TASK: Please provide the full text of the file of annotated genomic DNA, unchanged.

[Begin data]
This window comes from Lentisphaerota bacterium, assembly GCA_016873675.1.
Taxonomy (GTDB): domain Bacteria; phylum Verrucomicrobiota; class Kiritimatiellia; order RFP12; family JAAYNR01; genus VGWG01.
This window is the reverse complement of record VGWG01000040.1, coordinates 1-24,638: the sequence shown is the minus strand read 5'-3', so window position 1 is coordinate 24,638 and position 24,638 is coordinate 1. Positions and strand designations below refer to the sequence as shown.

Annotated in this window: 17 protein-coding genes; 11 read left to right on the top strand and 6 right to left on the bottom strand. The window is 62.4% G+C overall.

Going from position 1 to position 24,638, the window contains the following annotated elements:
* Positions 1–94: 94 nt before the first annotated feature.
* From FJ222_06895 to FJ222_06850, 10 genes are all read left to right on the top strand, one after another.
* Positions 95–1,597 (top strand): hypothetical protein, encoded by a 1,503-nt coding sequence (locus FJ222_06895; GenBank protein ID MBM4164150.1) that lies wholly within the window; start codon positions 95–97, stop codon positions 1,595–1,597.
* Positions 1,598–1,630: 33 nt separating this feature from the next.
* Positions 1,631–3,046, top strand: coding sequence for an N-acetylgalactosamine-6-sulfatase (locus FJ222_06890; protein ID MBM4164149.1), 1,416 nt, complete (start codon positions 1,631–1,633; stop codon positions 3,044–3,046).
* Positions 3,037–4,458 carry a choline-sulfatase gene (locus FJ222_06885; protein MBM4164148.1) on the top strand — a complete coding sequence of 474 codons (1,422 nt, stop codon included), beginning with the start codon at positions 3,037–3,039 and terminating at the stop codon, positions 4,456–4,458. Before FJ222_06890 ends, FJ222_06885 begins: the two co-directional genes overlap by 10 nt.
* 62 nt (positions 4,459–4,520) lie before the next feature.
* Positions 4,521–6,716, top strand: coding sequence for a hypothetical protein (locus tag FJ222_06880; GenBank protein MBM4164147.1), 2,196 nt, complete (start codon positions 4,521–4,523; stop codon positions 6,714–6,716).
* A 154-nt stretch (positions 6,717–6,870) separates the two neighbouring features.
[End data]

This window comes from Lentisphaerota bacterium, assembly GCA_016873675.1.
Taxonomy (GTDB): domain Bacteria; phylum Verrucomicrobiota; class Kiritimatiellia; order RFP12; family JAAYNR01; genus VGWG01.
This window is the reverse complement of record VGWG01000040.1, coordinates 1-24,638: the sequence shown is the minus strand read 5'-3', so window position 1 is coordinate 24,638 and position 24,638 is coordinate 1. Positions and strand designations below refer to the sequence as shown.

Annotated in this window: 17 protein-coding genes; 11 read left to right on the top strand and 6 right to left on the bottom strand. The window is 62.4% G+C overall.

Going from position 1 to position 24,638, the window contains the following annotated elements:
* Positions 1–94: 94 nt before the first annotated feature.
* From FJ222_06895 to FJ222_06850, 10 genes are all read left to right on the top strand, one after another.
* Positions 95–1,597 (top strand): hypothetical protein, encoded by a 1,503-nt coding sequence (locus FJ222_06895; GenBank protein ID MBM4164150.1) that lies wholly within the window; start codon positions 95–97, stop codon positions 1,595–1,597.
* Positions 1,598–1,630: 33 nt separating this feature from the next.
* Positions 1,631–3,046, top strand: coding sequence for an N-acetylgalactosamine-6-sulfatase (locus FJ222_06890; protein ID MBM4164149.1), 1,416 nt, complete (start codon positions 1,631–1,633; stop codon positions 3,044–3,046).
* Positions 3,037–4,458 carry a choline-sulfatase gene (locus FJ222_06885; protein MBM4164148.1) on the top strand — a complete coding sequence of 474 codons (1,422 nt, stop codon included), beginning with the start codon at positions 3,037–3,039 and terminating at the stop codon, positions 4,456–4,458. Before FJ222_06890 ends, FJ222_06885 begins: the two co-directional genes overlap by 10 nt.
* 62 nt (positions 4,459–4,520) lie before the next feature.
* Positions 4,521–6,716, top strand: coding sequence for a hypothetical protein (locus tag FJ222_06880; GenBank protein MBM4164147.1), 2,196 nt, complete (start codon positions 4,521–4,523; stop codon positions 6,714–6,716).
* A 154-nt stretch (positions 6,717–6,870) separates the two neighbouring features.